In recent years, the Episcopal Church has adopted liberal policies on such issues as the ordination of women, gay rights, and abortion. It has also experienced separations and a sharp decline in membership.

Many of those who left joined the Continuing Anglican movement, claiming alignment with overseas Anglican provinces that have rejected new liberal policies. Others joined the Anglican Church in North America, prompting litigation against departing dioceses and parishes. In 2012, the Episcopal Diocese of South Carolina withdrew from the Episcopal Church, becoming an autonomous Anglican diocese, then voted to associate with the Anglican Church in North American in 2017.

A congregation or Anglican service are sometimes referred to as Low Church or High Church. High Church refers to an Anglo-Catholic movement in the church, and tends to be more ritualistic and formal, while Low Church might incorporate informal praise and worship music, having more of a Protestant feel. Broad Church is the middle ground, and are the most common, while Low Church services are the rarest. The Episcopal Church publishes its own Book of Common Prayer.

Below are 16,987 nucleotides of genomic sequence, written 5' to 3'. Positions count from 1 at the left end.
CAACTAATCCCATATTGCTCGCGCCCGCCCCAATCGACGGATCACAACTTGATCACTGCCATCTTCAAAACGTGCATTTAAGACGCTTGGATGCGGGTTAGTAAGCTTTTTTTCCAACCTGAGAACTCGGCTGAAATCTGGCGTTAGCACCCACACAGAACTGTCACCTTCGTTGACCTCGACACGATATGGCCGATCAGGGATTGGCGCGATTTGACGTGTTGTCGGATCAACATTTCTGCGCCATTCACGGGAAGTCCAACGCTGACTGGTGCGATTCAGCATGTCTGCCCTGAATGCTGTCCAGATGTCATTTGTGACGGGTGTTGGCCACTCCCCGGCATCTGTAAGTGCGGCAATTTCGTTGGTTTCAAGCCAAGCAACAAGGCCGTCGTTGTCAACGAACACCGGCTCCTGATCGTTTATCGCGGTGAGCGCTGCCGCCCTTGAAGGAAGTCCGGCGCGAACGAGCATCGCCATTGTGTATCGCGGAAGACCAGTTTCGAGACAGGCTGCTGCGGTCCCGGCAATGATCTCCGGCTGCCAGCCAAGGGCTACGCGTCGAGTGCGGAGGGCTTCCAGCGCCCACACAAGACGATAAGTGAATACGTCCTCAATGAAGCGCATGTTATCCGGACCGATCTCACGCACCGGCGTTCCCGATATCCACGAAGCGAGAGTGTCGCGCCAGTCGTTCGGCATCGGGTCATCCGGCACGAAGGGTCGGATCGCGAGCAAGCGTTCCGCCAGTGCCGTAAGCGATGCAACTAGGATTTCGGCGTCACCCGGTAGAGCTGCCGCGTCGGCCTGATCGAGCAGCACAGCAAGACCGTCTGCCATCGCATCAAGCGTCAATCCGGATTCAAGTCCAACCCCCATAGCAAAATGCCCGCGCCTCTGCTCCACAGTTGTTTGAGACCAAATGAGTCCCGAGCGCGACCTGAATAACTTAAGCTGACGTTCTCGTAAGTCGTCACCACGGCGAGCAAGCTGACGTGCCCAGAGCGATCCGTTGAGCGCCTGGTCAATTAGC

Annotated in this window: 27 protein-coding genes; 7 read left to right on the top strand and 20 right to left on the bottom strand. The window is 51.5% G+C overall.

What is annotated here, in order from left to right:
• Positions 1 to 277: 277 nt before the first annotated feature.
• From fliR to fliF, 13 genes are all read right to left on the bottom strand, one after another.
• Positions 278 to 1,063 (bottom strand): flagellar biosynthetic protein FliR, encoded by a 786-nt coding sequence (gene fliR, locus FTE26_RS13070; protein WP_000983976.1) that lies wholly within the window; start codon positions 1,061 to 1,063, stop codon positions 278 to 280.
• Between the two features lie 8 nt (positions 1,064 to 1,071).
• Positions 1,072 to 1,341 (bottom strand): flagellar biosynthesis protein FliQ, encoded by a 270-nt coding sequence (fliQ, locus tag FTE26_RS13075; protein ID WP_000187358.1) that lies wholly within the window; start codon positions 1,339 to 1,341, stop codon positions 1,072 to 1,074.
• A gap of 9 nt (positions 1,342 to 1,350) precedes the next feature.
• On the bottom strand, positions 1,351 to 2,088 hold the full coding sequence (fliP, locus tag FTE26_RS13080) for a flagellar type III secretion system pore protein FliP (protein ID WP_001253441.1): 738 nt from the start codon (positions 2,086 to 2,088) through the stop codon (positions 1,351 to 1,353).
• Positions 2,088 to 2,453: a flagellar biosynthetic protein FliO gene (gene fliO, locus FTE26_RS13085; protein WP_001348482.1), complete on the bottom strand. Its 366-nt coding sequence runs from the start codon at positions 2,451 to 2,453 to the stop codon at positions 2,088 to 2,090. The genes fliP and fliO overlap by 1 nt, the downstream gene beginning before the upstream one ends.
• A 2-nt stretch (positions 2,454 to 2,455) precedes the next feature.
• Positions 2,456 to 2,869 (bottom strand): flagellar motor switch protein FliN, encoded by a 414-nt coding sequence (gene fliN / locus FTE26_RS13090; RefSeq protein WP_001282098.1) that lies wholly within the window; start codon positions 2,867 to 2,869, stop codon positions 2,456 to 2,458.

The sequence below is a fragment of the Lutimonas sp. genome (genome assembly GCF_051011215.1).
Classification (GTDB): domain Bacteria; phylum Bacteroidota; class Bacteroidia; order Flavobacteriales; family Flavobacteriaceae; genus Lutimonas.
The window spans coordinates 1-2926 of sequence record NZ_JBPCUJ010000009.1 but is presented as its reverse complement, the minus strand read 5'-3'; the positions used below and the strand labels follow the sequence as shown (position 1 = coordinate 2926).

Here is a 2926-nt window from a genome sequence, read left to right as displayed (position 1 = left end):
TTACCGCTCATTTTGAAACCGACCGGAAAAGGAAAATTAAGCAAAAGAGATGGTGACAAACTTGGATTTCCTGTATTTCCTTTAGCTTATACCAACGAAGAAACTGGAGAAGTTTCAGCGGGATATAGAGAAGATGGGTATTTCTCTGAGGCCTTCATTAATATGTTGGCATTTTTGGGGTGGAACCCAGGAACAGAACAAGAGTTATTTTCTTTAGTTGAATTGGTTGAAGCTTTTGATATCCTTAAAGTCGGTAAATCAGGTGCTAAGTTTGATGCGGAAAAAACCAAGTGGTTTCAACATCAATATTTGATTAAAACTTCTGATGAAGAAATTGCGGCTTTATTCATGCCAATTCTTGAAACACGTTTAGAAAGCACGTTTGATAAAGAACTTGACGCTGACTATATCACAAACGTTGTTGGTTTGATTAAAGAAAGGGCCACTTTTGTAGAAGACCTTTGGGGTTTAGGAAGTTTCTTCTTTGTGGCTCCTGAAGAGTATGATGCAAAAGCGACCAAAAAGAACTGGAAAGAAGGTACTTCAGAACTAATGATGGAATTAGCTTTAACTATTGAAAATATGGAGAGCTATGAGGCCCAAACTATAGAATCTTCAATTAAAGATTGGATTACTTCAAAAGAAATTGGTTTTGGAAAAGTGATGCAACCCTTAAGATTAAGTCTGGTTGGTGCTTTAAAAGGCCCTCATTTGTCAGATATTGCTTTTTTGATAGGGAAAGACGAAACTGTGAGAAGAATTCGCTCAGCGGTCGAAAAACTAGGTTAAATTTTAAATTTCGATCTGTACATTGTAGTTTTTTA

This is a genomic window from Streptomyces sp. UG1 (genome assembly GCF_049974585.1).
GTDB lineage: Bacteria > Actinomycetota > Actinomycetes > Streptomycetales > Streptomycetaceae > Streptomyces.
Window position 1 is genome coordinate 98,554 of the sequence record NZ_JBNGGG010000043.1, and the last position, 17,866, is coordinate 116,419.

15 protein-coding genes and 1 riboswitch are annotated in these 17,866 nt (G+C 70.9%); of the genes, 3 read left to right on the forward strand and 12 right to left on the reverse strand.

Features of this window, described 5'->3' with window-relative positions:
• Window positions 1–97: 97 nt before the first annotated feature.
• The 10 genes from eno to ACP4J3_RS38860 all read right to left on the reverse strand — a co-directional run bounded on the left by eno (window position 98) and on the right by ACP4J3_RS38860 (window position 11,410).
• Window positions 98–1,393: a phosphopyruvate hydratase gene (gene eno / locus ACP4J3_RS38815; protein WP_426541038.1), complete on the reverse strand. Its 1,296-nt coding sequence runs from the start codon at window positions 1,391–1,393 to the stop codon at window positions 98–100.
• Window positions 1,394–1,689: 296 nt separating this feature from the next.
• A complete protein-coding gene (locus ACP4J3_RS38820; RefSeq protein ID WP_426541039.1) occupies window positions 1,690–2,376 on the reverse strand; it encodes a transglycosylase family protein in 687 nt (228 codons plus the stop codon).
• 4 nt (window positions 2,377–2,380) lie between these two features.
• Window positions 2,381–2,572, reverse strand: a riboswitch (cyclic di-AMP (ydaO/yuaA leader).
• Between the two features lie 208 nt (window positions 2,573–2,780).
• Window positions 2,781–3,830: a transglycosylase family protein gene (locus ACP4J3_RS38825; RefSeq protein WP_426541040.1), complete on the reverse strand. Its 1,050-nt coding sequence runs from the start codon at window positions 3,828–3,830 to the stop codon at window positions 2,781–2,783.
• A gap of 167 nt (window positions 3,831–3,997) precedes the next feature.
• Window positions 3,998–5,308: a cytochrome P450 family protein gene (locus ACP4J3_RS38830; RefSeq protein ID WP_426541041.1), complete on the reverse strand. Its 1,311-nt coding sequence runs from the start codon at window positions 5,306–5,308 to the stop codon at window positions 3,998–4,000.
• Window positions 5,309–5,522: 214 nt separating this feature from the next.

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Feature Article


Who Are the Anglicans?


Anglicans

The Anglicans are the third largest body of Christians in the world, and the largest Protestant denomination, yet there are many, of which I was one, from the other Protestant denominations who are unfamiliar with the Anglican Communion.

What sets the Anglicans apart from the other flavors of Christianity? That can be a difficult question to answer, as there are few distinctives which, taken individually, cannot be found in other Christian denominations. Yet, the Anglicans are very different from other Christian denominations. What do they believe?

Scripture -- Anglicans believe that the Bible is the Word of God and that, together, the Old and New Testaments contain everything that is necessary for salvation. Anglicans believe in preaching the entirety of the Bible.